• Paramedicals such as chiropractors, massage therapists, naturopaths, podiatrists, acupuncturists and osteopaths.
  • Necessary emergency medical treatment obtained outside of Canada (e.g. while traveling) is only covered on a very limited basis; it is highly recommended to have travel insurance protection if traveling outside of Canada. Out of province ambulance costs are not covered.
  • Prescription drugs, although assistance MAY be available (see below).
  • Any cosmetic surgery.
  • Semi-private and private rooms in a hospital.

– See more at: https://www.healthquotes.ca/OHIP-Ontario.aspx#sthash.pbM8hhZK.dpuf

But not included in this generalized list are some blood tests, such as tests for Vitamin D deficiency and Candida (the latter was covered until the early 2000s). Vitamin D deficiency can be a problem, especially in winter, when there is less sun to be exposed to, something I found out the hard way nearly five years ago. And no, I didn’t go to a doctor’s about it or I would have been hit with the cost of a blood test. I did my research online and figured the extreme pain in my leg bones wasn’t arthritis (pain wasn’t in the joints but in the calf bones) was Vitamin D deficiency. So after a few weeks of massive daily doses of Vitamin D, the pain went away. Now, starting in November and until at least the end of April, I take very large doses of Vitamin D, daily.

Which brings me to something else not covered by healthcare – Vitamins, Minerals and other supplements that not only aid in your health, but in some cases get rid of the health problem. Most months what I spend on food is in a “race” with health supplements for highest amount spent.

And yes, there are private drug plans, but if you live below or near the poverty level, you just can’t afford them. Who says Canada doesn’t have a two-tier health plan? It is just not the usual definition of a two-tier health plan.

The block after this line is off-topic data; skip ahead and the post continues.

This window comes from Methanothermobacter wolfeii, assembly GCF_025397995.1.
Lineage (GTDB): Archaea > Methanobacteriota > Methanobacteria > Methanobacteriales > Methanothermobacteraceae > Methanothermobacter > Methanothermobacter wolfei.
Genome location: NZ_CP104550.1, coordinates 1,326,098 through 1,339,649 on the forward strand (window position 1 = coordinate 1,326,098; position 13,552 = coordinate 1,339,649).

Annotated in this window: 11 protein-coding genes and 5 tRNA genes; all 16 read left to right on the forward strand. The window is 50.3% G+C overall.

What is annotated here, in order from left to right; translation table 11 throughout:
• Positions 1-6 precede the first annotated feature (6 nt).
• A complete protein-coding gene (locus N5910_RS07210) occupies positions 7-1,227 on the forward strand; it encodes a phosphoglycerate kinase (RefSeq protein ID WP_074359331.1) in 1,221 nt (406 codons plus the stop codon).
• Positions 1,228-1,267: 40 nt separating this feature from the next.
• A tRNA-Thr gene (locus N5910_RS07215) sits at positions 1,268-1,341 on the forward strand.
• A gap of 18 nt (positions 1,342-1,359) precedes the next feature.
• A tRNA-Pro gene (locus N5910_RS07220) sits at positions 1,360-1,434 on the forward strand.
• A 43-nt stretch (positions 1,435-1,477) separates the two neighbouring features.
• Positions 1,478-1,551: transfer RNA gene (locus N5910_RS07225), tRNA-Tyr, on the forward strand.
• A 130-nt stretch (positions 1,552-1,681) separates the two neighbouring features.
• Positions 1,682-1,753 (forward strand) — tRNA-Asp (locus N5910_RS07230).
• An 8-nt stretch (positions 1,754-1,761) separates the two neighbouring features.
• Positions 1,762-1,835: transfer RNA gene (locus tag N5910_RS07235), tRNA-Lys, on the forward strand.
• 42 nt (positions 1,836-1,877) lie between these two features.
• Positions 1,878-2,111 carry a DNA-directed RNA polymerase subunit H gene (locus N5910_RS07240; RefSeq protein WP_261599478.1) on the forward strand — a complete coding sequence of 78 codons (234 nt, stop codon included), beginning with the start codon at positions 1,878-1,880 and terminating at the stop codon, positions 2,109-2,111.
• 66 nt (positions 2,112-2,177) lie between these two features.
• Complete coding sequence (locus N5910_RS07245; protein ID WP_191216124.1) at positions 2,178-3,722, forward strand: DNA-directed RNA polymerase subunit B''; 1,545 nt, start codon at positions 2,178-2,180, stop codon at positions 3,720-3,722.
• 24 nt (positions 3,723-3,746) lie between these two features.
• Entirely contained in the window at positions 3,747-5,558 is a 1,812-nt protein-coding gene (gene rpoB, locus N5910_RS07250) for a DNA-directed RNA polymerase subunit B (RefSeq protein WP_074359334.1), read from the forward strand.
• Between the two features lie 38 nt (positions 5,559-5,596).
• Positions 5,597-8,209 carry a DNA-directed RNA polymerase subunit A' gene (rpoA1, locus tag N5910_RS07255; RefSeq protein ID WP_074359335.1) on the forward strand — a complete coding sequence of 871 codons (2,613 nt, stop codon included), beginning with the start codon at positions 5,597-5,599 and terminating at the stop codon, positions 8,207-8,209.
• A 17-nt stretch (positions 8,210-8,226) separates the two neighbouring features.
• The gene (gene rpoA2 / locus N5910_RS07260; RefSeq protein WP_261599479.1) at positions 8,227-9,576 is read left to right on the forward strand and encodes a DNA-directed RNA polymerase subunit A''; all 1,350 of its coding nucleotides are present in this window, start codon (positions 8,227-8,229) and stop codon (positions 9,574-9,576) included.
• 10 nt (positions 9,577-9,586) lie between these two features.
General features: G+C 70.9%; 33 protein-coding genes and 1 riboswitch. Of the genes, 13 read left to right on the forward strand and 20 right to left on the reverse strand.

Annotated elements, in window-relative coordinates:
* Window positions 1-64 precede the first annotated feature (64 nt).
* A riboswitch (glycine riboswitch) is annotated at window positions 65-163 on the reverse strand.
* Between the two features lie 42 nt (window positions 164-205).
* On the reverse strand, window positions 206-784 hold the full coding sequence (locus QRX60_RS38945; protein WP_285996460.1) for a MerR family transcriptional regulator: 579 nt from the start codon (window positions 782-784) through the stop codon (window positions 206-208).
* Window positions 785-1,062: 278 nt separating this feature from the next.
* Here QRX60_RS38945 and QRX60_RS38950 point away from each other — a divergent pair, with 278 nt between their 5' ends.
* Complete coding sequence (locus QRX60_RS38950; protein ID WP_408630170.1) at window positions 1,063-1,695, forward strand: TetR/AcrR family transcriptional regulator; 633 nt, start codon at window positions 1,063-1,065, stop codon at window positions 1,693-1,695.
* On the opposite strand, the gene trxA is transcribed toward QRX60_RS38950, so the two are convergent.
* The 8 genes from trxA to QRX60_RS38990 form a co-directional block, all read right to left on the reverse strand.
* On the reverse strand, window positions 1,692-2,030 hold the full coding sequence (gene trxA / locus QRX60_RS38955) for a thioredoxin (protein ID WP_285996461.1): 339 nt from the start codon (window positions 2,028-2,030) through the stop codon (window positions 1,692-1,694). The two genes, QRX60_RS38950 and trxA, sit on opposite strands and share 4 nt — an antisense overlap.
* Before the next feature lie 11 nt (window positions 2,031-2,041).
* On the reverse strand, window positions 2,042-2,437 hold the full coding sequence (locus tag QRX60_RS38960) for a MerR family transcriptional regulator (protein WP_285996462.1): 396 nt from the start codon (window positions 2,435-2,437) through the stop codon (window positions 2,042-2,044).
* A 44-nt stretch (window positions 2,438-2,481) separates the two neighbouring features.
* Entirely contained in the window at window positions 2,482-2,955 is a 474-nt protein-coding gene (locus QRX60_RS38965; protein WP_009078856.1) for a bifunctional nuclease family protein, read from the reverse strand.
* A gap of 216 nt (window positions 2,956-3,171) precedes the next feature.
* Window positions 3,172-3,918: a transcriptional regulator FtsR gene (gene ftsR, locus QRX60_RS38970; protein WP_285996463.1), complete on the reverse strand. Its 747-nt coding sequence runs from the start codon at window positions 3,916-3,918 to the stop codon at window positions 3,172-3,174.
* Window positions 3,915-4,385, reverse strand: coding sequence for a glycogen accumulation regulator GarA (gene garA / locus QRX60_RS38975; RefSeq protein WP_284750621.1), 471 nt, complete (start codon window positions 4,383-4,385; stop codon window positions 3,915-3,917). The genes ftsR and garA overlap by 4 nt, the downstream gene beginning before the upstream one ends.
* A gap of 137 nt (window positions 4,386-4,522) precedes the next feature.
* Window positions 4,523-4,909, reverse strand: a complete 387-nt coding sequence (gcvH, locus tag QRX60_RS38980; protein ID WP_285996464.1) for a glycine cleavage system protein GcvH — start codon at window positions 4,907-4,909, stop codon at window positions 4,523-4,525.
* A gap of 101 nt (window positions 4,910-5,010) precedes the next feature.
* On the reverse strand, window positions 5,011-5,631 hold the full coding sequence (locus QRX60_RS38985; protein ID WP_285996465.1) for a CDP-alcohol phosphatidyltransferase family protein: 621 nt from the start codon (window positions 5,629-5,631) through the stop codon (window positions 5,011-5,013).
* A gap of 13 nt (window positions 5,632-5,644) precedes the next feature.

However, those of us who live below the poverty level in Ontario, have some government help with the Ontario Drug Plan for Seniors – you get all prescriptions free and waive any druggist fee. The down side is you have to re-apply each year based on your Net Income as filed and assessed by Canada Revenue, If you are living a bit above the poverty in Ontario, you  might get partial help, i.e. pay the first $100 for prescriptions, then after that pay a nominal druggist fee for filling the prescription. Again, it is set-up as an annual thing based on your income. So living in poverty (for the next year) guarantees me no prescription costs for my eye drops – absolutely necessary or my left eye will go blind.

And being over 65, I now don’t pay for any visits to my ophthalmologist and optometrist. But I do pay for glasses. Which is why I kicked up a big fuss when I had to have replacement sunglasses because the original ones had a broken connection to the glasses, just over a year old. Not only was this particular glasses style no longer made, the one-year warranty was up. So full price here. No wonder I complained to the store (Hudson’s Bay Optical) manager and he credited me with half the cost.

No wonder I have very bad feet problems. No wonder I am cranky a lot.

Speaking of poverty levels. There is a big gap in what is considered the poverty level for singles living alone in Ontario, Canada and the United States.

In the United States: